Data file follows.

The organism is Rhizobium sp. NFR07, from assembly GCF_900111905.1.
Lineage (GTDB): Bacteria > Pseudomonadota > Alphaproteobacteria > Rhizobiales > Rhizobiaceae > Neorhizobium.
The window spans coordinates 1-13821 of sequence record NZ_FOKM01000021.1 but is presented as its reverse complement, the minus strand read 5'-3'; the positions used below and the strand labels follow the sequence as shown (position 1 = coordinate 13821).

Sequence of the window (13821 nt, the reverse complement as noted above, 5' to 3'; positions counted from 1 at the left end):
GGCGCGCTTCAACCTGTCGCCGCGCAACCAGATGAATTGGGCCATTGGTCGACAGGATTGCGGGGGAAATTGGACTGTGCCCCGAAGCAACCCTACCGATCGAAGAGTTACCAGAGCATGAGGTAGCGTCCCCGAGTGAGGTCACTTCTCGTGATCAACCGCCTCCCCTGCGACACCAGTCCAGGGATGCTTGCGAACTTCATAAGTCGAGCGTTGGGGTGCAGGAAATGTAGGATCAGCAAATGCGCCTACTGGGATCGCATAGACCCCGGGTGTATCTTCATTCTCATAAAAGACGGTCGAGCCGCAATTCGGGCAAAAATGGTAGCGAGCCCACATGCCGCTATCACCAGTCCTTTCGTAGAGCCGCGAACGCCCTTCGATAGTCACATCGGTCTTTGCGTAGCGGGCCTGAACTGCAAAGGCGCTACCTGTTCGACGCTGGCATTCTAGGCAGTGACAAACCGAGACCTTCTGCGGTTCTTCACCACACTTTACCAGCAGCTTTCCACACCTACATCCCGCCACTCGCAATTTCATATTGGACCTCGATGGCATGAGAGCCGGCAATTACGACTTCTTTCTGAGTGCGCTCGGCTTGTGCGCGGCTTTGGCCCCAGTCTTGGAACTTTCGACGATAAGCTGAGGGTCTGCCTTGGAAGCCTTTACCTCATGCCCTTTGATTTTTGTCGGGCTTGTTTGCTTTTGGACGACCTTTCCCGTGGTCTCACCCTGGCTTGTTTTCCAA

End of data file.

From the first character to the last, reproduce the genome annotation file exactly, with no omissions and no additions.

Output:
The organism is Rhizobium sp. NFR07, from assembly GCF_900111905.1.
Lineage (GTDB): Bacteria > Pseudomonadota > Alphaproteobacteria > Rhizobiales > Rhizobiaceae > Neorhizobium.
The window spans coordinates 1-13821 of sequence record NZ_FOKM01000021.1 but is presented as its reverse complement, the minus strand read 5'-3'; the positions used below and the strand labels follow the sequence as shown (position 1 = coordinate 13821).

Sequence of the window (13821 nt, the reverse complement as noted above, 5' to 3'; positions counted from 1 at the left end):
GGCGCGCTTCAACCTGTCGCCGCGCAACCAGATGAATTGGGCCATTGGTCGACAGGATTGCGGGGGAAATTGGACTGTGCCCCGAAGCAACCCTACCGATCGAAGAGTTACCAGAGCATGAGGTAGCGTCCCCGAGTGAGGTCACTTCTCGTGATCAACCGCCTCCCCTGCGACACCAGTCCAGGGATGCTTGCGAACTTCATAAGTCGAGCGTTGGGGTGCAGGAAATGTAGGATCAGCAAATGCGCCTACTGGGATCGCATAGACCCCGGGTGTATCTTCATTCTCATAAAAGACGGTCGAGCCGCAATTCGGGCAAAAATGGTAGCGAGCCCACATGCCGCTATCACCAGTCCTTTCGTAGAGCCGCGAACGCCCTTCGATAGTCACATCGGTCTTTGCGTAGCGGGCCTGAACTGCAAAGGCGCTACCTGTTCGACGCTGGCATTCTAGGCAGTGACAAACCGAGACCTTCTGCGGTTCTTCACCACACTTTACCAGCAGCTTTCCACACCTACATCCCGCCACTCGCAATTTCATATTGGACCTCGATGGCATGAGAGCCGGCAATTACGACTTCTTTCTGAGTGCGCTCGGCTTGTGCGCGGCTTTGGCCCCAGTCTTGGAACTTTCGACGATAAGCTGAGGGTCTGCCTTGGAAGCCTTTACCTCATGCCCTTTGATTTTTGTCGGGCTTGTTTGCTTTTGGACGACCTTTCCCGTGGTCTCACCCTGGCTTGTTTTCCAA